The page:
- Bill Miller is value investor who likes Bitcoin.
- MicroStrategy is a business that sold securitized debt to finance larger Bitcoin purchases.
- In an investor letter, Miller explained why his fund bought the MicroStrategy bonds.
Bill Miller, a value investor whose estimated net worth is close to $1 billion, sees plenty of value in Bitcoin—and, by extension, the publicly traded company that owns more than $2.3 billion of it.
In an investor letter dated January 21, he explained Miller Value Funds’ recent purchase of MicroStrategy’s 0.75% convertible bond. It’s all about the Bitcoin.
MicroStrategy, a business intelligence company that trades on Nasdaq, holds 70,784 Bitcoin (after it purchased another $10 million worth this week), currently valued at $2.3 billion. After already betting big on BTC throughout 2020, late last year the Michael Saylor-led company sold $650 million in debt securities in order to buy more.
Miller’s firm bought the convertible security, which pays out 0.75% in annual interest and can be converted into stock and/or cash, depending on several factors.
“In our assessment there was very little downside and an almost-free call option on Bitcoin,” he wrote. “MicroStrategy now owns more Bitcoin than any operating company, which imbues some scarcity value above and beyond the value of the core business and the coins it holds.”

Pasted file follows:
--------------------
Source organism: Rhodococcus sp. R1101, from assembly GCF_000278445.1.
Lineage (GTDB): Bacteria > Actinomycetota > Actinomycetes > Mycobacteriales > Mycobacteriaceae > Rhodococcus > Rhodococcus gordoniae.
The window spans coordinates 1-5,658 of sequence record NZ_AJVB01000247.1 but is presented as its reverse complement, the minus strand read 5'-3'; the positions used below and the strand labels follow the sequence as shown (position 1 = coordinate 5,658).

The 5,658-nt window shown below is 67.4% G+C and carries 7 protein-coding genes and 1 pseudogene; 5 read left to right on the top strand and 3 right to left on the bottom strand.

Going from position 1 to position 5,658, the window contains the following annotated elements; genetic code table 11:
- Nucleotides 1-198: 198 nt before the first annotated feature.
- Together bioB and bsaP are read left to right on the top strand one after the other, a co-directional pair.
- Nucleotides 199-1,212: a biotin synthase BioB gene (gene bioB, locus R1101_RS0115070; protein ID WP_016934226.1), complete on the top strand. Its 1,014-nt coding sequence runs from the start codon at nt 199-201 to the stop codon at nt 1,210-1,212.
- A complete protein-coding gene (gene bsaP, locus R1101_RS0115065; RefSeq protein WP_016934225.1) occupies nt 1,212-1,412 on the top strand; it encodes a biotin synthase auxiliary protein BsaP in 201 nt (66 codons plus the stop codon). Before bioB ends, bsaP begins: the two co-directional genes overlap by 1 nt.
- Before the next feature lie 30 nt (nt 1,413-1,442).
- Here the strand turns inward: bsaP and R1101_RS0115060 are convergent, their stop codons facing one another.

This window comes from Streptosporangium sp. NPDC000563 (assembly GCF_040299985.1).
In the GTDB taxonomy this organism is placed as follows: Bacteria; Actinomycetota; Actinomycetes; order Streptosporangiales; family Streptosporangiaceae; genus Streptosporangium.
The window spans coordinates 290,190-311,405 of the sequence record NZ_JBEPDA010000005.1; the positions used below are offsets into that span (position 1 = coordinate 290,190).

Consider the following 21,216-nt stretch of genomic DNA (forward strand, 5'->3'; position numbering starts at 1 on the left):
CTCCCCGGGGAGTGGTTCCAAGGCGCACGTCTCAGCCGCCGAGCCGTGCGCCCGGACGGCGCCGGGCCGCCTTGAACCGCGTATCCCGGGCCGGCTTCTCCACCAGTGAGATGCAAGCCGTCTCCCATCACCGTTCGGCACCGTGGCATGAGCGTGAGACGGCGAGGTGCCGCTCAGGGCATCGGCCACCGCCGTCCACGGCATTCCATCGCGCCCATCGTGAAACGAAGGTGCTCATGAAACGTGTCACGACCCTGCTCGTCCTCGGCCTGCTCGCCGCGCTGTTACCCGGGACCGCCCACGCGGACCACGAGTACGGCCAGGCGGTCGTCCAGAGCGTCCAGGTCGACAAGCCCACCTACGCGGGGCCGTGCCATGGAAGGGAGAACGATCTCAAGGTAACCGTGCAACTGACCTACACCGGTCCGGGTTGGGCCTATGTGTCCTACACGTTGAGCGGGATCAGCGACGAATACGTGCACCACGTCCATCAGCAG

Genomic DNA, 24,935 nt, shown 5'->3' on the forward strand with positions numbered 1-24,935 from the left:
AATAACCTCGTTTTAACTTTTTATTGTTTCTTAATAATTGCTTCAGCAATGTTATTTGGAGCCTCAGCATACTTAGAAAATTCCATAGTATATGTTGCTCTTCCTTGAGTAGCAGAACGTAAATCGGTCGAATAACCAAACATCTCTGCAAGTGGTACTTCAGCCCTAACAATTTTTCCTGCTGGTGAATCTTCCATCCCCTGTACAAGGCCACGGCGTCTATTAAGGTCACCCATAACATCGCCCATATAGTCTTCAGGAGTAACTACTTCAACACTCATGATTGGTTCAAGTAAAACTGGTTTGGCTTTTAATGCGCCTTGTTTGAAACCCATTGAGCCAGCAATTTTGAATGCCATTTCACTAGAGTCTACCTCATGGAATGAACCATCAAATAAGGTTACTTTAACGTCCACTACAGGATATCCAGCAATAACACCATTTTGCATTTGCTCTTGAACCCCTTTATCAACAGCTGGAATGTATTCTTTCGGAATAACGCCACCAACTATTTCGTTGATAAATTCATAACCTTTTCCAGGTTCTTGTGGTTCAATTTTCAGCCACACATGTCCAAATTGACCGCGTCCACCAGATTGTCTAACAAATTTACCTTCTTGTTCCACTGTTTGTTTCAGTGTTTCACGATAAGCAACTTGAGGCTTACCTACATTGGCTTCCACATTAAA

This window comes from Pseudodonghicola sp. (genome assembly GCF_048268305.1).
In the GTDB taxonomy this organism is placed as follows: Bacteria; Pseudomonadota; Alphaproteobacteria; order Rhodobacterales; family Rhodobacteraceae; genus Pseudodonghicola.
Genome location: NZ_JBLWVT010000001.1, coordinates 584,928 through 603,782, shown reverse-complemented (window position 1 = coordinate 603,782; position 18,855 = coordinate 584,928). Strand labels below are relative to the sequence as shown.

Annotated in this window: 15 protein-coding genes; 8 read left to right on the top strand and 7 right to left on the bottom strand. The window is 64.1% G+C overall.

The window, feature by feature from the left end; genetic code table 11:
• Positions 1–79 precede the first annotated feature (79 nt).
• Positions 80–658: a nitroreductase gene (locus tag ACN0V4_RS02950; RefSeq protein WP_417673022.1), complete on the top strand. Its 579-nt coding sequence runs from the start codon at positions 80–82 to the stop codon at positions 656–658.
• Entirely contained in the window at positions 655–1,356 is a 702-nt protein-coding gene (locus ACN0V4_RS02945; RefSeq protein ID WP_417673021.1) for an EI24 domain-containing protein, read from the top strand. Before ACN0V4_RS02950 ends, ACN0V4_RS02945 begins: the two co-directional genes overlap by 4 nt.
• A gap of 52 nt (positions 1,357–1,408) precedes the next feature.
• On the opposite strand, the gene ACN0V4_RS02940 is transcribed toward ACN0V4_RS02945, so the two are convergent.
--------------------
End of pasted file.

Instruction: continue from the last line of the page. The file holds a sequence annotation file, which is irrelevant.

Since Miller’s investment hinged on MicroStrategy going long on Bitcoin, the investor laid out the case for owning Bitcoin.
“Almost every long-term holder of Bitcoin has earned a higher rate of return in Bitcoin than in anything else, and those who understand it see little reason to put their excess marginal liquidity into other assets at this point,” Miller wrote. “The world is ruled by fat-tail events, or seemingly improbable occurrences that have an outsized impact, and all indicators so far point to Bitcoin being one.”
Value investors basically look for stocks and other assets they think are trading below their “value” and invest in them. Though that doesn’t sound particularly groundbreaking, the strategy requires investors to ignore day-to-day price fluctuations and instead invest over the long term. In other words, they’re HODLers, which is why Miller can ignore Bitcoin’s price volatility and look at it instead as a store of value.
Just like he and MicroStrategy CEO Michael Saylor must ignore the company's stock price. Since MicroStrategy's market capitalization is around $5.4 billion, and $2.3 billion of that comes from Bitcoin, its share prices tend to go up and down with the price of BTC—which shed $5,000 in value between Wednesday and Thursday before rebounding somewhat today.
Miller isn’t concerned: “Not owning any Bitcoin has been a massive mistake, and we expect that will continue to be true.”